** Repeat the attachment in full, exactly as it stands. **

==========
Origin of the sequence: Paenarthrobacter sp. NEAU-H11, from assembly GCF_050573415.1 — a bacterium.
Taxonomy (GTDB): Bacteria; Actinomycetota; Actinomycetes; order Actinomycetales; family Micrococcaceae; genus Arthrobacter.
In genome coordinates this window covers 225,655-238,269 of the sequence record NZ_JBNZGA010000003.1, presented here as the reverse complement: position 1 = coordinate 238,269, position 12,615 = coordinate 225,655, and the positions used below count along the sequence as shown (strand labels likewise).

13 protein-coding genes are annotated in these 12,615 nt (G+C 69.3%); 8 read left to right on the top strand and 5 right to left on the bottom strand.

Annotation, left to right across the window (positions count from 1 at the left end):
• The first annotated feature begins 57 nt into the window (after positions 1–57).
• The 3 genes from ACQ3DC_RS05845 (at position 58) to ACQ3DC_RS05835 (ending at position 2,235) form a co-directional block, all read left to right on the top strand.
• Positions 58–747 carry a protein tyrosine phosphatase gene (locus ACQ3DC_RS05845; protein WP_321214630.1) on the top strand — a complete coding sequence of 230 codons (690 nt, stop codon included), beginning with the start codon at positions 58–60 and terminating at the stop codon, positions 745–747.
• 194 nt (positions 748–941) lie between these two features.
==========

Origin of the sequence: Paenarthrobacter sp. NEAU-H11, from assembly GCF_050573415.1 — a bacterium.
Taxonomy (GTDB): Bacteria; Actinomycetota; Actinomycetes; order Actinomycetales; family Micrococcaceae; genus Arthrobacter.
In genome coordinates this window covers 225,655-238,269 of the sequence record NZ_JBNZGA010000003.1, presented here as the reverse complement: position 1 = coordinate 238,269, position 12,615 = coordinate 225,655, and the positions used below count along the sequence as shown (strand labels likewise).

13 protein-coding genes are annotated in these 12,615 nt (G+C 69.3%); 8 read left to right on the top strand and 5 right to left on the bottom strand.

Annotation, left to right across the window (positions count from 1 at the left end):
• The first annotated feature begins 57 nt into the window (after positions 1–57).
• The 3 genes from ACQ3DC_RS05845 (at position 58) to ACQ3DC_RS05835 (ending at position 2,235) form a co-directional block, all read left to right on the top strand.
• Positions 58–747 carry a protein tyrosine phosphatase gene (locus ACQ3DC_RS05845; protein WP_321214630.1) on the top strand — a complete coding sequence of 230 codons (690 nt, stop codon included), beginning with the start codon at positions 58–60 and terminating at the stop codon, positions 745–747.
• 194 nt (positions 748–941) lie between these two features.